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The Scarlet & Black

Feven Getachew
Feven Getachew
May 6, 2024
Michael Lozada
Michael Lozada
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Nathan Hoffman
Nathan Hoffman
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Harvey Wilhelm `24.
Harvey Wilhelm
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Old Kids from the Block (Party)


Block Party has remained one of Grinnell College’s largest yearly traditions since its inception 16 years ago. This year’s Block Party is coordinated by Chris Marsho ’14, with the assistance of Hayes Gardner ’15. They have the pressure of upholding the extraordinary standards of the end-of-the-year celebration as well as the pressure of making a name for themselves in Block Party history.

The original Block Party was arranged in 1998 by a group of housemates living in 1017 High Street, which was then affectionately known as “The White House.” Its original founders threw the street-wide party as a small event and never expected it to become a school-wide tradition.

It wasn’t until 1999 when the Block Party event was expanded to be a larger, school-wide event. Shawn Hoy ’99, who was one of the founding members of the 1998 Block Party, arranged the second annual Block Party with Andrew Choquette ’00 and their housemates in The White House.

“It was actually a group of guys before me who did the first one; they did a sort of mini version of it. But one of those guys, [Shawn Hoy], was one of my roommates when I lived in the White House my junior year, so we were the group who put a little more gas into it,” Choquette said. Choquette currently serves as the Director of Investments of Grinnell College.

Choquette, along with the rest of The White House, continued to coordinate Block Party until 2000.

As the annual Block Party began to attract more attendees year by year, Choquette and his fellow coordinators had to think of more creative ways to raise money for the celebration.

“My senior year, we created this idea of the ‘Donor of the Day’ or the ‘Donor of the Week,’” Choquette explained. “If you were the donor of the day that paid the most money, we gave you a medal that you could wear … around your neck at the party and show it off. That actually helped us a lot with alumni who came back the next year because they were the ones with jobs and had more money. That helped us raise a lot of money really fast.”

As the years progressed, the tradition became more and more enshrined in the hearts of Grinnellians, and the attendance level of each year significantly increased.

John Antrim ’09, coordinator of the 2009 Block Party, wrote about that year’s celebrations in an email to the S&B.

“There were at least 600 students who attended despite the rain, and there were also plenty of friends from the community who joined the celebration,” he wrote.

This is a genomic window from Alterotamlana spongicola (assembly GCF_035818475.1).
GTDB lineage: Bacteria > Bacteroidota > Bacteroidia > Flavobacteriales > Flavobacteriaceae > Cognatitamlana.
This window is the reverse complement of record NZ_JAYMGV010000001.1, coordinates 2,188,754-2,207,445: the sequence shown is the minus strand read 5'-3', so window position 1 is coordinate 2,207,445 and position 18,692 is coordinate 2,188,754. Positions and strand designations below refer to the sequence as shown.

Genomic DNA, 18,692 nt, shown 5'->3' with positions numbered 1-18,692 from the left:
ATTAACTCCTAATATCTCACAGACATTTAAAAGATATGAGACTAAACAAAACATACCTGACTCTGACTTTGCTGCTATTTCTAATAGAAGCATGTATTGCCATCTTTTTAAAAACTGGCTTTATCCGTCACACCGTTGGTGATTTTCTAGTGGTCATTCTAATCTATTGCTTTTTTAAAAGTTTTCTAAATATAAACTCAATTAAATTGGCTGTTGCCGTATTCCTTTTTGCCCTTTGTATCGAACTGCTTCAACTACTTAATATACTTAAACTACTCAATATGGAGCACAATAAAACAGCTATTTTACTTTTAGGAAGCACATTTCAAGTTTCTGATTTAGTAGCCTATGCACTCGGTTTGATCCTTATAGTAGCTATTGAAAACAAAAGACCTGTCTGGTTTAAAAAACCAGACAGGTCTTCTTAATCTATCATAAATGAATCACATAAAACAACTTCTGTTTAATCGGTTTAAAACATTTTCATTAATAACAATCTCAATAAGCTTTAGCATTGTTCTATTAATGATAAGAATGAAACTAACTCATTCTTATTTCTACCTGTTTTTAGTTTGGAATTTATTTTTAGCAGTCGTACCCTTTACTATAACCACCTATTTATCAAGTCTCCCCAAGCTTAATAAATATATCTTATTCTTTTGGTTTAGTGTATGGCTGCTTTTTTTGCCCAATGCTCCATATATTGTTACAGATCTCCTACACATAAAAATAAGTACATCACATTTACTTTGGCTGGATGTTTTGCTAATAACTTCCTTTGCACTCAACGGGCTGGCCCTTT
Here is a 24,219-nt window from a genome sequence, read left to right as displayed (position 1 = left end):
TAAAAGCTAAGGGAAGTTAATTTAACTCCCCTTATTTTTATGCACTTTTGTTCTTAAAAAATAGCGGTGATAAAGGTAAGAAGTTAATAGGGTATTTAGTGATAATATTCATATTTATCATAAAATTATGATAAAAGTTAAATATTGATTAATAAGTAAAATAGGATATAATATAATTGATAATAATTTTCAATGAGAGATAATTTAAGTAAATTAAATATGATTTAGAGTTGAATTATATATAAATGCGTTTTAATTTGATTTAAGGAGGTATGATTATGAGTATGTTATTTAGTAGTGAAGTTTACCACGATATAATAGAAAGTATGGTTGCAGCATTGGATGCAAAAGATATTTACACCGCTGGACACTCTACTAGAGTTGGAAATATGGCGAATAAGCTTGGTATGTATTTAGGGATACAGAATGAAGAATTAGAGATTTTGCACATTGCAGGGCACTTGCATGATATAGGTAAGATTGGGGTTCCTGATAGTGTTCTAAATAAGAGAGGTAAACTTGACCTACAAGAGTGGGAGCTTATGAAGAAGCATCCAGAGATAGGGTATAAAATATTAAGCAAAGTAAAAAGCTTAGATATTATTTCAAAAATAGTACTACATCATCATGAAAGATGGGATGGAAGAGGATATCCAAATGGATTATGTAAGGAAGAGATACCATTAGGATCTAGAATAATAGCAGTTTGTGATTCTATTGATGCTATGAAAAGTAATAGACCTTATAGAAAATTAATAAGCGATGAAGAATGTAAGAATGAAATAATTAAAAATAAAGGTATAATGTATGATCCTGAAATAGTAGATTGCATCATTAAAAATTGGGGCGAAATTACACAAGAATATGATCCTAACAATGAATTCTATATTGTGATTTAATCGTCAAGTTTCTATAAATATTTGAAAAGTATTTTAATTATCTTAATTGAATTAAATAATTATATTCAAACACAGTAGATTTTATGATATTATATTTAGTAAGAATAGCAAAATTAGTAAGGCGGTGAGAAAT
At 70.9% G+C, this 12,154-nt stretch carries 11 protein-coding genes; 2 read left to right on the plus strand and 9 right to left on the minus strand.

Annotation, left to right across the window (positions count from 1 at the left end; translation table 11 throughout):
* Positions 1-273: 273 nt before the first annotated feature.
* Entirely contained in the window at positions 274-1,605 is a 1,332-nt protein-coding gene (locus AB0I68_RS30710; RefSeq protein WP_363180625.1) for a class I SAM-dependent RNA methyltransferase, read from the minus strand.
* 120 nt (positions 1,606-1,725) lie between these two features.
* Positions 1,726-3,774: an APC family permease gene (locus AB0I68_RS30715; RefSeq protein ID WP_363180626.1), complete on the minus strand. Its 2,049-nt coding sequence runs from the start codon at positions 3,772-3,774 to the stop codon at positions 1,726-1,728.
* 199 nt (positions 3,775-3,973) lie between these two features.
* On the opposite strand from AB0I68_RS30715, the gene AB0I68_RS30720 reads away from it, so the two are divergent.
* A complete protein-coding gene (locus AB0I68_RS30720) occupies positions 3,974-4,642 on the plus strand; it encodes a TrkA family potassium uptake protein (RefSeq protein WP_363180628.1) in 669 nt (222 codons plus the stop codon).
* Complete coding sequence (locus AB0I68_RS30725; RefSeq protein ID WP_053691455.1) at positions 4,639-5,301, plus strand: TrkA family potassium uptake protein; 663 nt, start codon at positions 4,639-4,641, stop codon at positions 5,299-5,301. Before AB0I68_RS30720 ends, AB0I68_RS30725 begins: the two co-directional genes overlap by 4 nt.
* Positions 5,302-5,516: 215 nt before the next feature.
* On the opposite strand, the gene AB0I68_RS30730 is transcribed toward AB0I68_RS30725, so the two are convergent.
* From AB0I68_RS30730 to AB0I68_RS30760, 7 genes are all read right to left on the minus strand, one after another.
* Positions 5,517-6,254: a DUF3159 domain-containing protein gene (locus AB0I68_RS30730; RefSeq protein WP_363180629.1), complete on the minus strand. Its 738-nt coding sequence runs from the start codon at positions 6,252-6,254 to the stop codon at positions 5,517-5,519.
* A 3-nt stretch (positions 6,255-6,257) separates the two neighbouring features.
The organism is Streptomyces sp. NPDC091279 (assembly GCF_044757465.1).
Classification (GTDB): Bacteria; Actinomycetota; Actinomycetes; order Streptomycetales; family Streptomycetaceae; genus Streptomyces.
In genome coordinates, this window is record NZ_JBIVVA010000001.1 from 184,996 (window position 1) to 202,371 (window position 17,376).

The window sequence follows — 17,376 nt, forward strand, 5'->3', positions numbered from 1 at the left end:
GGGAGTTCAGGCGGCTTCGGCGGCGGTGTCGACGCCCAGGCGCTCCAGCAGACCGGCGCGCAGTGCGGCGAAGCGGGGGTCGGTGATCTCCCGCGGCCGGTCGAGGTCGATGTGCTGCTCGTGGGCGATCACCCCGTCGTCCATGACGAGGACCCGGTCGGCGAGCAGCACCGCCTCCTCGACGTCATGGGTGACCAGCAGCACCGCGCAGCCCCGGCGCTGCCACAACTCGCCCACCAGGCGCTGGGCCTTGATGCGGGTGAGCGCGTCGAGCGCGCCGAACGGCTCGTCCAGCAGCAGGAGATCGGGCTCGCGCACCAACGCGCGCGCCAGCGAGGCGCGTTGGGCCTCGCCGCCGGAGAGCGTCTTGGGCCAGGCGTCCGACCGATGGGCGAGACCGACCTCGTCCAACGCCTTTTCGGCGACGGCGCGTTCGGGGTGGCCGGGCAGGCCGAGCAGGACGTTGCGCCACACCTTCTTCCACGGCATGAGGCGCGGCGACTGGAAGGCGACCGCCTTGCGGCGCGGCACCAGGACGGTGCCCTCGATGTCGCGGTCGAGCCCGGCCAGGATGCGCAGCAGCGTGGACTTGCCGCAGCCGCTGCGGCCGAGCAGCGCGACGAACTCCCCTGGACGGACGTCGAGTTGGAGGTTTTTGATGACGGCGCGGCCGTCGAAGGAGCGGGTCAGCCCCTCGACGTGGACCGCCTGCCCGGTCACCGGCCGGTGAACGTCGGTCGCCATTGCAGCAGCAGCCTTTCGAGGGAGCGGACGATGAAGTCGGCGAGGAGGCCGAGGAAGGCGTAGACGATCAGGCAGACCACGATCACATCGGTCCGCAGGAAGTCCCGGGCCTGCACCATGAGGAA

For that year, a keg cooler was delivered with roughly 25 kegs inside, while an additional 25 kegs waited at McNally’s. Block Party is notoriously known for providing a lot of beer to attendees. During Choquette’s management, he ordered a trailer from Budweiser that had taps in it.

The manager of Block Party is always determined to outdo each previous year’s turnout.

Last year’s Block Party coordinator, Ian Luby ’13, noted that the standard had been significantly raised for him. Since the 2012 Block Party organizers nearly tripled the budget, it was his task to maintain that scale.

Chad Christoff ’10, 2010 Block Party coordinator, reminisced about upholding the Block Party legacy in an email to the S&B.

“[It is] hard to put an exact number on attendees, but I thought turnout was good and there was representation from a wide variety of students. And we had enough people to finish [more than] 40 kegs, so I think we accomplished what we set out to do,” Christoff wrote. “We worked hard to make Block Party as inclusive as possible while remaining true to various traditions.”

The event has always been a product of cooperative efforts of the students. In addition to organizing an auction to raise donations, numerous students devote their time to selling t-shirts and doing door-to-door fundraising. However, every year’s celebration has also been a collaborative effort with previous Block Party managers.

“We passed down a book, called the Block Party Bible, of the documents of the Block Parties from the past five years and all the receipts as well as suggestions,” said 2012 Block Party coordinator Matthew Rosenbaum ’12.

The Bible contained all sorts of knowledge needed to throw the party, such as contact information of people in town and recommendations for working with the College.

In more recent years, however, concern about managing Block Party has strayed away from providing drinks and food for students and moved to maintaining the self-governance of the attendees. Last year’s Block Party had to accommodate requests from the Grinnell Police Department to set up extra portable toilets and provide more non-alcoholic beverages.

This year, Marsho takes pride in leading the event with 14 other students who are part of the Block Party Committee.

“Block Party is one of the best traditions in the history of Grinnell College. To sell it short, at all, would be a disgrace,” Marsho wrote in an email to the S&B.

Choquette and his fellow peers would be proud of the legacy Block Party has become.

“That’s the cool thing about Grinnell, people just grab the torch and run with it,” Choquette said.

block party timeline

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